By Sarah Lewis Belcher, Esq.
Anyone who has undertaken a project in New York State since 1978 has at least some familiarity with the state Environmental Quality Review Act (SEQRA). All state and local governments must comply with SEQRA by considering the environmental impacts of projects before they are approved.
So, if your project must be approved by a governmental entity, the SEQRA process must be completed.
The regulations implementing SEQRA were recently revised by amendments that took effect Jan. 1. These were the first amendments since 1996 and will change the landscape of SEQRA review in some significant ways that projects applicants should understand.
The SEQRA process differs depending on how a project is classified. A Type I project requires a Full Environmental Assessment Form (FEAF) and if, based on that form, the project is likely to have a significant adverse impact on the environment, an Environmental Impact Statement (EIS) must be prepared. Type II projects are not subject to the SEQRA process, so the time to obtain governmental approvals can be substantially reduced.
Projects that are neither Type I nor Type II are Unlisted and require a Short Environmental Assessment Form (SEAF), but if, based on that form, there are significant adverse environmental impacts, the project may have to follow the same SEQRA process as a Type I action.
Additionally, agencies must coordinate their review of Type I actions, actions requiring an EIS and certain Unlisted actions. As a result, classification of a project can make a big difference in the process that must be followed, as well as the time commitment and cost of the project.
The recent amendments modified the Type I and II lists, classifying some actions that used to be Type II actions as Type I actions, and expanding the list of Type II actions. This is helpful for developers of projects that have been added to the Type II category, but not for developers of former Type II projects that are now Type I.
For residential projects, the numbers of units triggering Type I classification have been lowered; i.e. for municipalities with population of 150,000 or less, projects involving the connection to a public water/sewer system of 200 units (as opposed to the prior 250) are now Type I actions; if the population is between 150,000 and 1 million, projects with connections of 500 units (as opposed to the prior 1,000) are now Type I actions; and if the population is greater than 1 million, projects with connections of 1,000 units (as opposed to the prior 2,500) are now Type I actions.
Non-residential projects involving the construction or expansion of parking for varying thresholds of vehicles based on population have also been added as Type I actions. Additionally, projects that are wholly or partially in or substantially contiguous to property that is eligible for inclusion (rather than listed, as in the prior regulations) on the State Register of Historic Places are now Type I actions.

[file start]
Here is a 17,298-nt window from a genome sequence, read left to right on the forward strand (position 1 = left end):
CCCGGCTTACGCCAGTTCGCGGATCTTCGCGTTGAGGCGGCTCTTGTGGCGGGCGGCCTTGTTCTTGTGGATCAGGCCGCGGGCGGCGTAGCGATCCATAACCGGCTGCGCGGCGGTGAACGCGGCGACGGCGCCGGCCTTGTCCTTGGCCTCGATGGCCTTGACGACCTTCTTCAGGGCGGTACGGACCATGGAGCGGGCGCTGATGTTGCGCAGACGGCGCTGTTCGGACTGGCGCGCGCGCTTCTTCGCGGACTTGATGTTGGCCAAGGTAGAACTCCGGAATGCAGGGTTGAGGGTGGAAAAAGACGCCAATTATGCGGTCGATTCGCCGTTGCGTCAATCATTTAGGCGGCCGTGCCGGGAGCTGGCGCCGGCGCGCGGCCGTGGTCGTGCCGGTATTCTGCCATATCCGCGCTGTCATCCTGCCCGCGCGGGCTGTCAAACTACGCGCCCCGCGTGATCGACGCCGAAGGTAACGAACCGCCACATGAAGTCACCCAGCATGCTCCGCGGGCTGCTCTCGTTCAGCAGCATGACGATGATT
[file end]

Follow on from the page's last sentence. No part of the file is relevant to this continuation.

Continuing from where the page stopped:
Advancing Green development
In an effort to encourage green, energy efficient buildings, the list of Type II actions, which are not subject to SEQRA, has been expanded to add upgrading/retrofitting an existing building to meet energy codes and/or incorporate green infrastructure. Installation of solar panels on up to 25 acres of land on a closed landfill or environmentally remediated sites, re-use of a residential/commercial/mixed use structure and an agency’s acquisition and dedication of not more than 25 acres for parkland were added as Type II items too.
The amendments also modify the process agencies must follow for projects that require an EIS. In this situation, scoping is now required, whereas it was optional under the prior regulations. Scoping is a process in which all involved agencies participate and provide written comments on the project and draft EIS.
The agency that takes the lead on the project must briefly describe the main issues considered and provide reasons why any issues were not included in the final scope (whereas the prior regulations required that the main issues raised only be listed). Although these tasks fall on the governmental agencies that review/approve the project, it impacts the developer by slowing down the process and potentially increasing the cost.
The bottom line for developers, even if you’ve been through the SEQRA process many times for prior projects, is to determine early on what type of project you have under the new amendments. This will enable you to more accurately plan what, if anything, must be done to comply with the revised SEQRA.
Belcher is senior counsel with Bond, Schoeneck & King and represents developers, lenders, purchasers, sellers, landlords and tenants in a wide variety of commercial real estate and lending matters.
By Sarah Lewis Belcher, Esq.